All potential explanatory pen and climate factors that were investigated were associated with at least one of the E. coli O157:H7 outcome measures based on initial screening (P < 0.2) during the years of the study (Table I). However, all factors associated with E. coli O157:H7 based on screening also were associated with at least one other independent variable for that year (data not shown). For example, the number of cattle within pens, number of days on feed, conditions of the pen floor, hide tag scores, water tank scores, and all temperature and precipitation measures varied by season. Although some similarities existed, the 4 final multivariable models had different combinations of independent variables (Tables II and III).
For pens in Period 1 (2003), the probability of detecting E. coli O157:H7 in feces was higher when the pen floor conditions were drier (lower scores); given the month of sampling and the mean daily low temperature for the week of sampling (Table II). The respective probability of detecting E. coli O157:H7 decreased from July to December, and, after accounting for the month and pen floor conditions, an increase in the mean low temperature for the week of sampling also resulted in a decrease in the detection probability (Table II). An interaction between month and pen floor conditions approached statistical significance (P = 0.07). The probability of pens testing ROPES positive during Period 1 increased with fewer days on feed and an increase in the mean low temperature for the week of sampling (Table II).
For Period 2 (2004) pens, the probability of detecting E. coli O157:H7 on hides was higher when there were more cattle in the pen, there was less tag on the hides, the water tanks were dirtier, and the mean precipitation for the sampling week was higher (Table III). The probability of pens being ROPES positive increased as the precipitation on the day of sampling and the mean low temperature on the week of sampling increased (Table III). An interaction between these variables approached statistical significance (P = 0.07).
We studied feedlot cattle immediately prior to slaughter and found the prevalence of E. coli O157:H7 from ROPES, fecal, and hide samples varied considerably between feedlot pens. We have shown that ROPES results are associated with fecal and hide prevalence, and thus we concur with previous work suggesting ROPES may be a valuable tool for identifying pens of cattle that are potentially of high risk to food safety (5,11,12). The seasonal, climatic, and pen condition factors that were associated with E. coli O157:H7 outcome measures are factors that have been investigated previously, yet the associations in this study were not entirely consistent with previous literature, and varied to some extent among years and outcome measures studied. Although the feedlots and cattle studied were fairly typical for Alberta, the study pens were from a limited number of feedlots that were not chosen randomly, and thus may not be completely representative of cattle in commercial feedlots in Alberta.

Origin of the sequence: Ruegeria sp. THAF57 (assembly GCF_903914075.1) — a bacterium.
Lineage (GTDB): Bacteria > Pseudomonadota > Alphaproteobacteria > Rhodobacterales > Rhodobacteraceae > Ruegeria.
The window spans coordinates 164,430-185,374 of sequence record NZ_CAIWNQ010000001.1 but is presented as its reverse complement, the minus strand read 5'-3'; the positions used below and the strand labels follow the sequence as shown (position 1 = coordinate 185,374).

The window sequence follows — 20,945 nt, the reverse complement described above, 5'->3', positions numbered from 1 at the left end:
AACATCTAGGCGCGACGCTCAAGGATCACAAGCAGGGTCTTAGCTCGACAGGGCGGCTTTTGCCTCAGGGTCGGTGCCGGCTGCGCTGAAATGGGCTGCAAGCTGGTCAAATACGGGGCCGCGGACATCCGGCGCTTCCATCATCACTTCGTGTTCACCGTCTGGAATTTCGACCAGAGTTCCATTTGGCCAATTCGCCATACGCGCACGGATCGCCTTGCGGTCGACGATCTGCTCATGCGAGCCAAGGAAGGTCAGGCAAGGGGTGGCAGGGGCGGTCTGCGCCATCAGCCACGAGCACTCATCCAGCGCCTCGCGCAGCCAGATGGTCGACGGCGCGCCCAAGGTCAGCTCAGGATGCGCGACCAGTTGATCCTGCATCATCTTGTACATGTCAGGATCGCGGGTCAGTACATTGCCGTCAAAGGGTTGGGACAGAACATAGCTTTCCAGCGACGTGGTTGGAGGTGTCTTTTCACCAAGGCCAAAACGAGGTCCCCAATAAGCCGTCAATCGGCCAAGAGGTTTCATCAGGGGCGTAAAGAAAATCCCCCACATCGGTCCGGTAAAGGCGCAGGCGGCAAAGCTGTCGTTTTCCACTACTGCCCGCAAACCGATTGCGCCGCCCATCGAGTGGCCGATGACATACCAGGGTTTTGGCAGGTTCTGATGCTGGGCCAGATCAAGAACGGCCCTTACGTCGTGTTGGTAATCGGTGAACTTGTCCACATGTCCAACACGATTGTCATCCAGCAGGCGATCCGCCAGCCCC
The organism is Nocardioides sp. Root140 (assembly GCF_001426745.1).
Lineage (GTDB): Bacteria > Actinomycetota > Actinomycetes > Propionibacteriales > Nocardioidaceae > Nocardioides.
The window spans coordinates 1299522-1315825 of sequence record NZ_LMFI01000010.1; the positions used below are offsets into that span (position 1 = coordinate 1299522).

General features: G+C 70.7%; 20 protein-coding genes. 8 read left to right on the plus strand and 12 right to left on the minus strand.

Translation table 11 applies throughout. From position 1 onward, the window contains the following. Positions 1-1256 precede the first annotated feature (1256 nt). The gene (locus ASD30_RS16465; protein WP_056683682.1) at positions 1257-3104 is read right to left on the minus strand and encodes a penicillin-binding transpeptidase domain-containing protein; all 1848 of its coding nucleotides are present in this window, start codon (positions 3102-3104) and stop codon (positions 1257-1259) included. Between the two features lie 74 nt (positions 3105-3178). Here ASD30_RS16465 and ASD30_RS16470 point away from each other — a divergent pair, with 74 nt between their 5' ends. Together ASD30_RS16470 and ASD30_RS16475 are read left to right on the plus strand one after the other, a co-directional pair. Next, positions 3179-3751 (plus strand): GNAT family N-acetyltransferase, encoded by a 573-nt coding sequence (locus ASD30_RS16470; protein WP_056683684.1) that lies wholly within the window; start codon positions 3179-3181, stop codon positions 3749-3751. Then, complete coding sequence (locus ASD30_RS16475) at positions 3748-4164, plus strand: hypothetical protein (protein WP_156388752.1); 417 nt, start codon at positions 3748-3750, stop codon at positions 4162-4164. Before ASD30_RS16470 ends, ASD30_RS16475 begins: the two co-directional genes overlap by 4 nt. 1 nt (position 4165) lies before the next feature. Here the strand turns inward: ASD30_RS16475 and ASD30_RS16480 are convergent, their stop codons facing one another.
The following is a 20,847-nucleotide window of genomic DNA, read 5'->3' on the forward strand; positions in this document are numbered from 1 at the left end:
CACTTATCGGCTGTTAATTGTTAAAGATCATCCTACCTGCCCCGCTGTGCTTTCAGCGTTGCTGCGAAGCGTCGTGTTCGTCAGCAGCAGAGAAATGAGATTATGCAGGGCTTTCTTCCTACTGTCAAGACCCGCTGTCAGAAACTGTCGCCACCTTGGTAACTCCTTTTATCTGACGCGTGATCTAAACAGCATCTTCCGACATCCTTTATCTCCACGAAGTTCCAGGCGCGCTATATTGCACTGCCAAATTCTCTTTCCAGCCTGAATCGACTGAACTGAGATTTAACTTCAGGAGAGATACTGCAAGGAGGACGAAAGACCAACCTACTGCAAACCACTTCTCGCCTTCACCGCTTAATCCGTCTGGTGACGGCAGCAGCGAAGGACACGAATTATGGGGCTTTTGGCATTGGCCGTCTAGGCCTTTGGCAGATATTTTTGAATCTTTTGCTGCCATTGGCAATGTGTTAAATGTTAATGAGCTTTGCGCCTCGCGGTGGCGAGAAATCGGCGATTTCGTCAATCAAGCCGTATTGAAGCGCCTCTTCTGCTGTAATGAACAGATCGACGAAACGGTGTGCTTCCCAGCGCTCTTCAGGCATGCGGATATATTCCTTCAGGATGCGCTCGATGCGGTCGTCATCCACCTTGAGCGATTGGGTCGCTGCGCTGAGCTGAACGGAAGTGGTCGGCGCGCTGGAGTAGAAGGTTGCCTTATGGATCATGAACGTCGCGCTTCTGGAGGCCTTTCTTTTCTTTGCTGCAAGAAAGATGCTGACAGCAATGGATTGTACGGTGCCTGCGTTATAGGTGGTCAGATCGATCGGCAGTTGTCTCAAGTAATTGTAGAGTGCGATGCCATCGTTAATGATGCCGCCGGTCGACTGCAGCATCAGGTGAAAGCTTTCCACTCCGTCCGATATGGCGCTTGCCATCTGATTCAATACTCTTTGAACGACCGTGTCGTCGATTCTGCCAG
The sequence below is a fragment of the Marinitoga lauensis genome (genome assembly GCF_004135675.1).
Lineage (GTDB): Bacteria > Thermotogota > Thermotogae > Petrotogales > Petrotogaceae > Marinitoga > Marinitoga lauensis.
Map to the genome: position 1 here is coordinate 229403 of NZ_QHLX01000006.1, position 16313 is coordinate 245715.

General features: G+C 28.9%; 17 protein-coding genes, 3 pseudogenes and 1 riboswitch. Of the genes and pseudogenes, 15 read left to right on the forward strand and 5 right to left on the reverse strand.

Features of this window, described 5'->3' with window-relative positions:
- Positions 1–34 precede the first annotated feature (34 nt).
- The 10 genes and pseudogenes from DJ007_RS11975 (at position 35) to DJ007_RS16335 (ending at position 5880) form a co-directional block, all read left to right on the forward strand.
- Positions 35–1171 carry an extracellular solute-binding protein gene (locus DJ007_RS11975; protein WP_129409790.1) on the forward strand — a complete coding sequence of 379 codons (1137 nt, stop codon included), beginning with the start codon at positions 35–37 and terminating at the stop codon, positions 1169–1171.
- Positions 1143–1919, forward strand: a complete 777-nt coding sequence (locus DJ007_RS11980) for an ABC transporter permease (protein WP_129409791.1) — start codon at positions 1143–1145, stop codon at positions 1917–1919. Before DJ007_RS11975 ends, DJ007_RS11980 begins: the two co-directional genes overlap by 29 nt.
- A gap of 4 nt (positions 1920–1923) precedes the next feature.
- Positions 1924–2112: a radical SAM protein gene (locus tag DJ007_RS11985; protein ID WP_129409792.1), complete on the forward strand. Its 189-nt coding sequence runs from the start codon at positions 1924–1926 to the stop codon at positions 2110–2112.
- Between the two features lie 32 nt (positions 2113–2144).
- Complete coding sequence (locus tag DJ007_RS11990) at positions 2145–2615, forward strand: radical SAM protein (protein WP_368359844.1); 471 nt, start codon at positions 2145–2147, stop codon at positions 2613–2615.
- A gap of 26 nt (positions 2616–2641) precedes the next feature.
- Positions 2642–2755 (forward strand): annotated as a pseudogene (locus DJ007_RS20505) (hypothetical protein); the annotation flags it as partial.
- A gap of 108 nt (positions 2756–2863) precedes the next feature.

Prevalence estimates of E. coli O157:H7 varied tremendously, but were similar to previously reported estimates. The within-pen fecal sample prevalence of E. coli O157:H7 herein ranged from 0% to 80%, which is consistent with previous descriptions of 0% to 100% (7), 0% to 93.3% (17), and 0.7% to 79.8% (5) in US feedlots, and 0% to 90% in Canadian feedlots (6). Our hide prevalence ranged from 0% to 30% within-pens, which is similar to previous estimates of hide prevalence in feedlot cattle that range from 0% to 25% at the feedlot and 11% to 60% at slaughter (1,3,18–20). The large variability in pre-harvest prevalence for both feces and hides illustrates that there is a real opportunity to identify pens with higher levels of E. coli O157:H7 prior to slaughter, and that associated food safety risks should not be assumed equal for all pens of cattle. Approximately half of the pens that we studied were positive for E. coli O157:H7 based on ROPES, which have been used to detect high prevalence pens (5,11,12). A previous study evaluating 1160 pens in Alberta feedlots found 6.8% of pens ROPES-positive, but only 1 rope device was used per pen compared to 7 in the current study (11). Animal contact with ROPES is greater when more ROPES are used per pen (21). In a study of feedlots in the Midwestern United States, 7 ROPES per pen were used and E. coli O157:H7 were recovered in 52% of pens (5). As discussed in the following text, there are several factors associated with E. coli O157:H7 prevalence pre-harvest, yet much of the variability over time and among feedlot pens is unexplained (12,16,22,23).
Previous evidence indicates that culturing rope devices may serve as an indicator of pens with high prevalence of E. coli O157:H7 in feces (5,11). The current study provides further support that ROPES may identify pens of cattle with a high prevalence of E. coli O157:H7 in feces, and also demonstrates an association between ROPES and hide prevalence. Smith et al (5) found a slightly stronger correlation (r = 0.72) between the number of positive ROPES and fecal prevalence than we did (r = 0.63), but they tested feces from all cattle within a pen rather than just a subset. They further established pen-level estimates of sensitivity (82%) and specificity (92%) for classifying a pen as positive for high prevalence (using a cut-point of 16% within pen fecal prevalence) based on one or more ROPES culturing positive. Although in our study the confidence intervals for fecal prevalence estimates for many pens overlapped their established 16% cut-point (Figure 1), pens with higher point estimates for fecal prevalence were more likely to be ROPES positive and only a limited number of pens appeared to be potentially misclassified with ROPES. In addition, this study has shown that the probability of a pen testing positive with ROPES increases when the within-pen prevalence of E. coli O157:H7 fecal and hide samples increases (Figures 2 and and4).4). A previous study of Alberta feedlots showed that if only one sample per pen was collected, then E. coli O157:H7 would be detected more frequently using a rope than a sample of either feces, oral fluids, feed or water sources (11). Our study is the first to demonstrate a significant association between ROPES and the hide prevalence within pens. Although the correlation between the number of positive ROPES and hide prevalence within a pen was not as strong as for fecal prevalence, this may be due in part to the lower overall prevalence for hides. This study has shown that ROPES were positive for all pens in which the point estimate for hide prevalence was 5% or higher. Unfortunately we were unable to sample cattle hides or carcasses at the abattoir, which would have provided more information on the utility of ROPES for assessing potential food safety risk.